During a Zoology class with the children from Grade Four in Tuburan Institute, we were talking about lions. I was telling them about the ways of the lions and their pride. When our session was about to finish, I told them that the number of the lions is getting smaller each year, and so people from different parts of the world have started making a move to help them; countries like Kenya and Tanzania even have their own savanna as conservation sites that no one can disrupt.
When we finished talking, one of my pupils said, “Mrs. Joan Mae, when I grow up, I will help preserve the lions even when I am a little bit afraid of them now!” I looked at the 10-year old boy who announced his conviction. His bright eyes shone beautifully and he said those words like he is truly looking forward to it. I smiled, deep in my heart. I hope that he will remember what he had said by the time he’s capable of making sound decisions.
It is interesting to note that a lot of my students react like they are in dire want to help the nature every time we talk about the plight of animals and of nature. I shared this with some parents and a parent told me that these days, our generation of parents are alarmed with the environmental challenges that many of us want to take care of the environment. Moreover, we want our children to understand the need to do so. “But we cannot tell our children to protect the environment and expect them to internalize what we are saying,” she says. “Perhaps, the first thing to do is to show them that the world is beautiful; that the animals are interesting, that even the unlovable creatures like the spiders have a role to play in this wonderful earth.”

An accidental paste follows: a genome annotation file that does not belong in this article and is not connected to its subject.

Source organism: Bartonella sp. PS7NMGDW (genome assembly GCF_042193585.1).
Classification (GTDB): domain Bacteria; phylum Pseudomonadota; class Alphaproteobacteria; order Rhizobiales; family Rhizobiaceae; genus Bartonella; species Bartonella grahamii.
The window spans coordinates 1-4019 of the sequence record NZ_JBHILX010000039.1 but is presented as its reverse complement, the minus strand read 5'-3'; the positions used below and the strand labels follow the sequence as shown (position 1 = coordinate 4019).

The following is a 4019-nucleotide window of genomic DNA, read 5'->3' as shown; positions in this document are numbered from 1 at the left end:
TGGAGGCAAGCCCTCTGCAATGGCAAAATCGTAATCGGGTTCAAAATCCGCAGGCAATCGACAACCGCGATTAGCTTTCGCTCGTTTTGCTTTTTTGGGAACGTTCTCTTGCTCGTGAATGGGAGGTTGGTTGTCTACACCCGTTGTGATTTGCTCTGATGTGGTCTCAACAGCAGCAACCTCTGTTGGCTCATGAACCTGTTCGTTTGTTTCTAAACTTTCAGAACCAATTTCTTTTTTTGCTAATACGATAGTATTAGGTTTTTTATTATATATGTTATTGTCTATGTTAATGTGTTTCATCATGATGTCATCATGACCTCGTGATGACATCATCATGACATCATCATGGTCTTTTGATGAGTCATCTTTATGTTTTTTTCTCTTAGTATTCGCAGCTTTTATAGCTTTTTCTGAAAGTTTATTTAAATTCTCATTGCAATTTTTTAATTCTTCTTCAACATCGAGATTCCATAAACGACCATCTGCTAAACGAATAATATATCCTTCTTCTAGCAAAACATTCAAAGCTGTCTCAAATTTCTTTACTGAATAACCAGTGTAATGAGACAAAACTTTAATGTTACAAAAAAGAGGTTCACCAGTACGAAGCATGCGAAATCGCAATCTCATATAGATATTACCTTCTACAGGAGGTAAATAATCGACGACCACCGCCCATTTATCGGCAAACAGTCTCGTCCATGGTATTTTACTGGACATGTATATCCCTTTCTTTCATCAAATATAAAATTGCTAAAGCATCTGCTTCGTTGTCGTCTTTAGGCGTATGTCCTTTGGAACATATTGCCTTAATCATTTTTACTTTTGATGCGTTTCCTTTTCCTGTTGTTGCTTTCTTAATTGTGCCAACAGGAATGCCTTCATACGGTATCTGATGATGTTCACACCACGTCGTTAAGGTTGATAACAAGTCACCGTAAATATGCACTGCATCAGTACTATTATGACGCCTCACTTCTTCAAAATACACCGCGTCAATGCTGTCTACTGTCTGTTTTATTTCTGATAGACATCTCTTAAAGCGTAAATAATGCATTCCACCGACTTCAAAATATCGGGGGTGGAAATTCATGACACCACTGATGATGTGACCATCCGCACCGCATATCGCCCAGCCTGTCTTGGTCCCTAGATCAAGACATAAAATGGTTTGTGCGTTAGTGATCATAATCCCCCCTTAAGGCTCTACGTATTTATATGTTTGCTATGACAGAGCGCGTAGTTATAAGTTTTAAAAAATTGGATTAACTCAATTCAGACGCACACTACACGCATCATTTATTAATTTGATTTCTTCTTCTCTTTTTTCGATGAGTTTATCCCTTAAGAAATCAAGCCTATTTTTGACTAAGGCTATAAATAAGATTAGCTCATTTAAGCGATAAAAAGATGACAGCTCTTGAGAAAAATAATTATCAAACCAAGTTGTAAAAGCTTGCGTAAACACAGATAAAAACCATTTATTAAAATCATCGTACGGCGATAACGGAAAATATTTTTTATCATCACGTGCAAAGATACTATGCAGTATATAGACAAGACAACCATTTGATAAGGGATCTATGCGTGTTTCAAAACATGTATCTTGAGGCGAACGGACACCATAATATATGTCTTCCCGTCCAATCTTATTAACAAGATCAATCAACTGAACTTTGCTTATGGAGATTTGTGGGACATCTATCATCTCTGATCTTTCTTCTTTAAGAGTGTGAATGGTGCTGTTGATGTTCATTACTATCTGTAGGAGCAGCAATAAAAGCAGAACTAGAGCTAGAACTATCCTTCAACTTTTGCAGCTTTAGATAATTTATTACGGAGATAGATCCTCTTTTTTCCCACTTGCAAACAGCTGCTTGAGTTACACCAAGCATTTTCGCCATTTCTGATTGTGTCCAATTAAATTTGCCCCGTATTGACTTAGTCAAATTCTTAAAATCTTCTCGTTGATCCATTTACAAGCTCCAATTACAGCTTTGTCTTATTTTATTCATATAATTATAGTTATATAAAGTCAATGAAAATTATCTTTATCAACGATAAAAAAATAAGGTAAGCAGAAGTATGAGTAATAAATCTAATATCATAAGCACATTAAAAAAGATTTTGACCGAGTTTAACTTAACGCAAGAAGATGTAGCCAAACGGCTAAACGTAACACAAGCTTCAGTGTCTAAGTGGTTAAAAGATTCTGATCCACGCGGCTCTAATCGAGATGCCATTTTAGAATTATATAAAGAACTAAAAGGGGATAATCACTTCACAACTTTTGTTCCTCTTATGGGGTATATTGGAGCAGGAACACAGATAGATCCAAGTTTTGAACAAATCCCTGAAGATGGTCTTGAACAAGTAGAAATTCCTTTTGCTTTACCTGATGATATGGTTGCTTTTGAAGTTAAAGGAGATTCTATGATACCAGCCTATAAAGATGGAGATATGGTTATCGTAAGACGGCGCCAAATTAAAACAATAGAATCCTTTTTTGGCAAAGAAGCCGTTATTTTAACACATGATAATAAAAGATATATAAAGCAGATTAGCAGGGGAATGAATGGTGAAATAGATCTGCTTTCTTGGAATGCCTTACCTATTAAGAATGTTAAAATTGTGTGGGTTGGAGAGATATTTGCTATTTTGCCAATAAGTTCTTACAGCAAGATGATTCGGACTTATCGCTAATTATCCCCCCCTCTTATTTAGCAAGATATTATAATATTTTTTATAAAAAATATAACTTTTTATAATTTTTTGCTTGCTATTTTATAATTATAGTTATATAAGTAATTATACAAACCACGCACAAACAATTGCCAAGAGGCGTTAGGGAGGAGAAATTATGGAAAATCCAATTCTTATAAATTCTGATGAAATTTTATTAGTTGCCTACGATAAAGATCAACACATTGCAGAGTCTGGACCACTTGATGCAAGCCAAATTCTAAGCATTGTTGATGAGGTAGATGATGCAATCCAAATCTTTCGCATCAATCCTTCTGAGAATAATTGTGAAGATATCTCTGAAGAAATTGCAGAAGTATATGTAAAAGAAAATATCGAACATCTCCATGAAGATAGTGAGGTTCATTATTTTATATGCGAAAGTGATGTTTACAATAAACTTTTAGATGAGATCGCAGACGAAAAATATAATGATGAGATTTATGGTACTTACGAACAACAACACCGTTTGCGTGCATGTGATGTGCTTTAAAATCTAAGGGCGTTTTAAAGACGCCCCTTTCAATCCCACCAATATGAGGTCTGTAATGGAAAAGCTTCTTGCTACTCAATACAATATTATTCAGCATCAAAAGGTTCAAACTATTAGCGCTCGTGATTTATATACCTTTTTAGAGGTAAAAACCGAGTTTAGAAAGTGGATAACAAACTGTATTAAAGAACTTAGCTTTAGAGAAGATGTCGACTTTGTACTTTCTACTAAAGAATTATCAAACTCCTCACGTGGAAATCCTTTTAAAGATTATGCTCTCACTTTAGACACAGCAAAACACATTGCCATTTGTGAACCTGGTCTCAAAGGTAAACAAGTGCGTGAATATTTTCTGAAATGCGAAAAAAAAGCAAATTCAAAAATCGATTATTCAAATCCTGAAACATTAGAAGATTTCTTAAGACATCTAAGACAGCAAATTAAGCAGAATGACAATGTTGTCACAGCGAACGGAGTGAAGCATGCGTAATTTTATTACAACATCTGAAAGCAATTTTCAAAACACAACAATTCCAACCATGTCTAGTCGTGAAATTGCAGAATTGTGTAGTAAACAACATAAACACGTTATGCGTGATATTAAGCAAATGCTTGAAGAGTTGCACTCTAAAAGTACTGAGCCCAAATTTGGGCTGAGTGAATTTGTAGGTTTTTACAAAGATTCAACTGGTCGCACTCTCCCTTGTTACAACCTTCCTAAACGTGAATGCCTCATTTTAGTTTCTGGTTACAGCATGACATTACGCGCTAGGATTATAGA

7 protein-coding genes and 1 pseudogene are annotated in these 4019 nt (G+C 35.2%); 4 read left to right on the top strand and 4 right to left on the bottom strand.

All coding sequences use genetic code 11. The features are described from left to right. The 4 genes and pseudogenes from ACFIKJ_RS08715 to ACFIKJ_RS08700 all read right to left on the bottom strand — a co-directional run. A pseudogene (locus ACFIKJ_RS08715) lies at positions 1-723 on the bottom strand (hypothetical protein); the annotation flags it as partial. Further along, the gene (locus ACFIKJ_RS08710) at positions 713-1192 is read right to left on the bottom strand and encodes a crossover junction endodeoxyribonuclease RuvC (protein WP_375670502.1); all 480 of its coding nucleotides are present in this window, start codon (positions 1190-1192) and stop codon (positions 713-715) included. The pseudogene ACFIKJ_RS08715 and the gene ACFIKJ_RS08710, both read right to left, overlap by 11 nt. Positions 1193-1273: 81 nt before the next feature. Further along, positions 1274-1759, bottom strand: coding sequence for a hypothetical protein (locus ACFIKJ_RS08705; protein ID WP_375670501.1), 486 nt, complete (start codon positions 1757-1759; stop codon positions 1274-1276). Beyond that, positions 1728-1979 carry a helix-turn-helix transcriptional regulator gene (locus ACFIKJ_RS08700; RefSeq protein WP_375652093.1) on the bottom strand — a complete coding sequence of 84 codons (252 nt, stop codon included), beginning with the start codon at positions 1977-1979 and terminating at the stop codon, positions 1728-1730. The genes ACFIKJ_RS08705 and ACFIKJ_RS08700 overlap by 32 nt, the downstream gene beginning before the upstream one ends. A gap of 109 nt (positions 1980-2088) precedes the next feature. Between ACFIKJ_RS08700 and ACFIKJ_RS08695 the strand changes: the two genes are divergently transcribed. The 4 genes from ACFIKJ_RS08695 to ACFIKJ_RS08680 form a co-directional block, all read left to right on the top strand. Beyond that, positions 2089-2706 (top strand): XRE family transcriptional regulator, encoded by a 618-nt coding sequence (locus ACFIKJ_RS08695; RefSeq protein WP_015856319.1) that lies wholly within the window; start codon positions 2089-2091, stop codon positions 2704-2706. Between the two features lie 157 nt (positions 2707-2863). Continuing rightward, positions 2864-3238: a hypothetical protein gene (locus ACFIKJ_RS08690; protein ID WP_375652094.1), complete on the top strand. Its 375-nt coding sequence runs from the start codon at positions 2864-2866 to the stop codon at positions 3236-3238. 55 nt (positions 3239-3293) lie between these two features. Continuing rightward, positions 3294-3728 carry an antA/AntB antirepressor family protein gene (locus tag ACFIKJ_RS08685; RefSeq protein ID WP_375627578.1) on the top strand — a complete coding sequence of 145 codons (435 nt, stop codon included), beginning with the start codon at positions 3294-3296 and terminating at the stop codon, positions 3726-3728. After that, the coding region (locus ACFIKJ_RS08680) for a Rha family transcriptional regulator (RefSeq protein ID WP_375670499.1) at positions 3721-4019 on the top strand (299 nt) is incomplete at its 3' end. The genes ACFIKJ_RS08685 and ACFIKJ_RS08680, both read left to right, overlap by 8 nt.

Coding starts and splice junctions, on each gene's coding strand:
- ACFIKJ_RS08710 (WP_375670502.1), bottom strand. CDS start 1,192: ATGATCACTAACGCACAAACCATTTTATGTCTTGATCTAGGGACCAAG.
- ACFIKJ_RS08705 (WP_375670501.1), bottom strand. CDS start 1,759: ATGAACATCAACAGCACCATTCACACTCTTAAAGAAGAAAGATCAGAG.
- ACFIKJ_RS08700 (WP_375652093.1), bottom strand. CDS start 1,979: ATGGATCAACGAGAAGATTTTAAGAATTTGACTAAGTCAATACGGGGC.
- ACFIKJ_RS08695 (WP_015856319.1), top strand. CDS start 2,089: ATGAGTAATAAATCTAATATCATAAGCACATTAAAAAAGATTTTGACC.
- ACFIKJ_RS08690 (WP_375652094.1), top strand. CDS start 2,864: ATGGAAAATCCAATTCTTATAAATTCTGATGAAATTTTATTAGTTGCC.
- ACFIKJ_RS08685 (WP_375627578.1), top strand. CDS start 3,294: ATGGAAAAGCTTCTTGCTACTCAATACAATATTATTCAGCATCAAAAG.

“Only when the children learn to appreciate nature that they learn the importance of defending it,” she added.
I will have to agree with this parent. Our children, especially those who are 10 below cannot yet understand moralizing and conceptual thinking. They need actual experience of the things that matter a lot to this world and it will take a few years for them to form judgments relating to moral and ethical challenges. For us parents to embed in our children’s consciousness love for nature, they have to see and observe that love from us. If we keep telling them that the earth is dirty, then it will be inevitably difficult for them to understand why they have to protect it.
Our children need to see us enjoy the skies, marvel at the caterpillar, and even lovingly touch the earth as we garden. They need to experience our clear intention in the things that we do. This means that we also need to really mean what we do and not just do for the sake of doing it. If we strive to become that, our children will absorb our powers. From our cup of deeds, they will drink their inspiration. And when the time comes, we will have lovingly raised true defenders of nature.
Let’s keep our hopes high for these younger generations although this may mean stepping up to our responsibility as the older ones.